Within a cluttered clearing in some woods that's neither town nor countryside and so somehow feels like nowhere, an unnamed Man (David McKay) sleeps the sleep of the just-finished-a-bottle-of-gut-rot-cider. He's woken up – eventually – by the desperate exploration of his broken home by a starving 12 year old Boy (Ashleigh More), on the run from something so terrible that he can't – more likely won't – initially say what it is.

More is particularly impressive, given that this is her professional debut; yet her gender-blind casting remains distracting.

This latest co-production by Scottish children/YA theatre company Frozen Charlotte and arts organisation Stadium Rock is an excellently-performed two-hander which raises some important questions – even if it doesn't answer them – about the support our society gives to not just its children but also their parents when times get tough. Debut playwright Xana Marwick's dialogue is suitably minimalistic, at times harsh; while director Heather Fulton does a great job bringing out the meanings between the lines, including an opening scene which runs without dialogue for several minutes, effectively building the tension to when the Man first wakes.

There's a touch of the archetypal here; objects in Katy Wilson’s set are nothing more than flat cut-outs, while the Boy's "one friend" – a crow – is represented through Geraldine Heaney's video animation (continuously displayed on one of three television screens dotted around the Man's camp) and a soundscape by Matt Elliott & Dougal Marwick. Fighting against any potential flights of fancy, McKay and More keep their characters rooted in reality – physically, verbally, emotionally. More is particularly impressive, given that this is her professional debut; yet her gender-blind casting remains distracting—why didn't they just make the Boy "the Girl"?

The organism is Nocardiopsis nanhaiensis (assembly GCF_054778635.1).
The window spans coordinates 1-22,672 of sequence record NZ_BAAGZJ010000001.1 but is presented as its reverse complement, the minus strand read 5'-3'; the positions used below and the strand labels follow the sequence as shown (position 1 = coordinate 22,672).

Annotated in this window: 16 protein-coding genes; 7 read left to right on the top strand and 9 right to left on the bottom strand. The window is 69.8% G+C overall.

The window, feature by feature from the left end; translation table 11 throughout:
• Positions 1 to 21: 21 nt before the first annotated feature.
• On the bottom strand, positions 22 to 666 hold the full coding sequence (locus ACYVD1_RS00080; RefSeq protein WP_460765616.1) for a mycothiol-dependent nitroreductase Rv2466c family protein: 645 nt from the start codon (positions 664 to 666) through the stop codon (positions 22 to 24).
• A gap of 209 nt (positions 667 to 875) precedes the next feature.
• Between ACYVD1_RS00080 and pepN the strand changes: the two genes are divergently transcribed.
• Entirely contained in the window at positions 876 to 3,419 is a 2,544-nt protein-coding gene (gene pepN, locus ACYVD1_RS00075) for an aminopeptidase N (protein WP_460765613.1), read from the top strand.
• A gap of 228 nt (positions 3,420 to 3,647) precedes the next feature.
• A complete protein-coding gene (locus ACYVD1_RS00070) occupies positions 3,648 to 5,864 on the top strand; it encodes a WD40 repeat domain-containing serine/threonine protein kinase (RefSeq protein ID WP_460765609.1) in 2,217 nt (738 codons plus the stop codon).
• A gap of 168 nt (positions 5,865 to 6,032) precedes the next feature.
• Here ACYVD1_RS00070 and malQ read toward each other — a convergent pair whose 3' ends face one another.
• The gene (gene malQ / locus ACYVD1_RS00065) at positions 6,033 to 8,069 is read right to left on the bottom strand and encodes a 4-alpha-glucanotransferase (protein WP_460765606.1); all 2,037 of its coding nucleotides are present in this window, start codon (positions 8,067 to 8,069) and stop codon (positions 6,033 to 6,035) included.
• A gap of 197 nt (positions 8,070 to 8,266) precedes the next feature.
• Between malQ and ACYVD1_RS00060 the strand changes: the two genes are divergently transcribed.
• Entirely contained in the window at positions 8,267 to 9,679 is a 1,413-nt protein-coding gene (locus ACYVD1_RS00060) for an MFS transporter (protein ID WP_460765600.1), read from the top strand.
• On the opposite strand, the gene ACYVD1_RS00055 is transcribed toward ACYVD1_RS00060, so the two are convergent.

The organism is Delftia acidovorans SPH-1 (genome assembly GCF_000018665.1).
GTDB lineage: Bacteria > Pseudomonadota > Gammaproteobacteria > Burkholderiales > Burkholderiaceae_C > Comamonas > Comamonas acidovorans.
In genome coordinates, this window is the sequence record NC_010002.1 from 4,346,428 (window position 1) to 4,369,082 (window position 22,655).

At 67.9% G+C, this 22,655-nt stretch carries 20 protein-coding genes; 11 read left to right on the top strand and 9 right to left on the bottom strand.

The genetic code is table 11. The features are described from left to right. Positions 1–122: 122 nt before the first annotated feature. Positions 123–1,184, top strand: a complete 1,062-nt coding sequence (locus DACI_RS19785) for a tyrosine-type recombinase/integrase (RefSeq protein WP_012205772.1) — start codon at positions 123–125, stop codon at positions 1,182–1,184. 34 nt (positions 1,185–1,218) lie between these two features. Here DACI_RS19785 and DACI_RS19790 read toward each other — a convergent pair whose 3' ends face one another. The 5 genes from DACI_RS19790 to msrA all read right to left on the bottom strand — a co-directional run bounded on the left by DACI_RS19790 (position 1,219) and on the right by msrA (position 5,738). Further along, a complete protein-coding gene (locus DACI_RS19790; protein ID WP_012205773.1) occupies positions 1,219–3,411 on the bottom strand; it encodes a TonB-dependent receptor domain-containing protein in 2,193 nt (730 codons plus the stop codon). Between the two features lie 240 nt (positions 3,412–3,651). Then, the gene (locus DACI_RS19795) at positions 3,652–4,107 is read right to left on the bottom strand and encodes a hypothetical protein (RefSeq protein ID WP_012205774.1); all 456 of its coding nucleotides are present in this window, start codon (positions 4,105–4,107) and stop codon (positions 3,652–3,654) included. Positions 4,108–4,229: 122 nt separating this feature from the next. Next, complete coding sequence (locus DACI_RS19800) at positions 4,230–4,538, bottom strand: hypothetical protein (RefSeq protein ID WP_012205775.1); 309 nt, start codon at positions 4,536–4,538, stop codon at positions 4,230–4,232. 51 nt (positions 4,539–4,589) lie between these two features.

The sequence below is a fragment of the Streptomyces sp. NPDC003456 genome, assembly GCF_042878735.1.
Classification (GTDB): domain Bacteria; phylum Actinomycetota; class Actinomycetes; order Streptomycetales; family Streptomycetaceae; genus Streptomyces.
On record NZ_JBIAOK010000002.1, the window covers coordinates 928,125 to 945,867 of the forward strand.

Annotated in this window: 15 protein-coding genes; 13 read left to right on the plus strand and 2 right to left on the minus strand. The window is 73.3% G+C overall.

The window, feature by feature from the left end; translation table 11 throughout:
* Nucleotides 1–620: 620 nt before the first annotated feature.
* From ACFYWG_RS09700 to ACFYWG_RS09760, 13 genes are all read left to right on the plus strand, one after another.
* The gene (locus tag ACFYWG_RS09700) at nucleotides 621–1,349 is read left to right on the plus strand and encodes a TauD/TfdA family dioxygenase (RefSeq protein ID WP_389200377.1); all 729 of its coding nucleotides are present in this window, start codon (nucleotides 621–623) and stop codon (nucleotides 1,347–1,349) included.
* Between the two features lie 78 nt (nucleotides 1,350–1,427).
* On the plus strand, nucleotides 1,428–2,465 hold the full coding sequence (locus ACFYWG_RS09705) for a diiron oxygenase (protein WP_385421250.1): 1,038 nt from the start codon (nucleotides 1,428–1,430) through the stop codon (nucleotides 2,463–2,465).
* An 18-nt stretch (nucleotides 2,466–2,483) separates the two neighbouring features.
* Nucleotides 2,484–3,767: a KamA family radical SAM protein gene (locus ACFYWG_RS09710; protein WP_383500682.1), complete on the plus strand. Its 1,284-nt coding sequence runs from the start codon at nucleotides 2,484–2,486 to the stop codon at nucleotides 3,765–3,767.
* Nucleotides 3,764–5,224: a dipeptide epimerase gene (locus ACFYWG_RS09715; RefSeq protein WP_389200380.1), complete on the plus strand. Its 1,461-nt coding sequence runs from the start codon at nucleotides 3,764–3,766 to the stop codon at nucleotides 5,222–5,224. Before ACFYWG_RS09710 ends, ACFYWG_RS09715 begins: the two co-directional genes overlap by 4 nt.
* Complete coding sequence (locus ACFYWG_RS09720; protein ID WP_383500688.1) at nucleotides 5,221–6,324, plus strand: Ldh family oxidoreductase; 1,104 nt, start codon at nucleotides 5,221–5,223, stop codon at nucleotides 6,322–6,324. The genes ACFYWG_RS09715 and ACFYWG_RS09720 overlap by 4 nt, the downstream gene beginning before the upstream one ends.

Marwick's script is not without problems; not only does it rely slightly too much on coincidence, it never focuses as sharply as it could on its supposed central question of where the duty of care for the most vulnerable in society actually lies. Nevertheless, she imbues her characters with an at times fascinating and endearing imaginative life; and, in this production, sees her words given an effective, nuanced production of which everyone can be proud.

Reviews by Paul Fisher Cockburn


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The Blurb

"You've chosen to take yourself away from things but me, I'm invisible." A frightened, starving boy and his only friend, a crow, encounter a man on the edge of society trying to forget his past. Their meeting begins a surreal journey where magical realism meets real-life media broadcast on life in present day UK. Nests is a contemporary tale for Scotland's Year of Young People that questions how our society treats the young and vulnerable. It questions the stories we tell ourselves and the impact we all have on each other.

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